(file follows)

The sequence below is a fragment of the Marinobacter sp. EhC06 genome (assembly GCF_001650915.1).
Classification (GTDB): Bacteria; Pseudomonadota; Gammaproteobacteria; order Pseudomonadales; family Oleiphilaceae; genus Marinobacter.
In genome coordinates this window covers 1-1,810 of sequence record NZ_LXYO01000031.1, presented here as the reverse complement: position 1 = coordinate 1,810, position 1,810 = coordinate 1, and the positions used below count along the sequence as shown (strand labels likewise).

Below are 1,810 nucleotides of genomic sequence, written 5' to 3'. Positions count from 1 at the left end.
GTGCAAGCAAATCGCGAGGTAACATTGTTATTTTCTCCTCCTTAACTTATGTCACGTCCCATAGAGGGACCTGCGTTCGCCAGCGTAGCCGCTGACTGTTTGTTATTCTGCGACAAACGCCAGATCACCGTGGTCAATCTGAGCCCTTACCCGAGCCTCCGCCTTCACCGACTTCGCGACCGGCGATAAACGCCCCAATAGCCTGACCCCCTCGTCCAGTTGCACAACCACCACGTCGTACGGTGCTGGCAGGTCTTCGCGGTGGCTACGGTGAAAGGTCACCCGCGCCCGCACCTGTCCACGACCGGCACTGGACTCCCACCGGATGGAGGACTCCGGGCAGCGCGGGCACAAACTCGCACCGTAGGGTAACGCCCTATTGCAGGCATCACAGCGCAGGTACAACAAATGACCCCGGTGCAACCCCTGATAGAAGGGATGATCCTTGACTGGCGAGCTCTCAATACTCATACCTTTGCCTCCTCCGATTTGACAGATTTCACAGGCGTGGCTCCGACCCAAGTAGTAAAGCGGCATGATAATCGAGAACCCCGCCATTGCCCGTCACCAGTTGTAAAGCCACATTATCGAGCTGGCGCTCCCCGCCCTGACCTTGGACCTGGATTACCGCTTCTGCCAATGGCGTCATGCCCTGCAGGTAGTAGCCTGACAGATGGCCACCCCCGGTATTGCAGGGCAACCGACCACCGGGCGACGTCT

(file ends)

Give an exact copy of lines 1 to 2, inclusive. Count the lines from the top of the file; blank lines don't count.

The sequence below is a fragment of the Marinobacter sp. EhC06 genome (assembly GCF_001650915.1).
Classification (GTDB): Bacteria; Pseudomonadota; Gammaproteobacteria; order Pseudomonadales; family Oleiphilaceae; genus Marinobacter.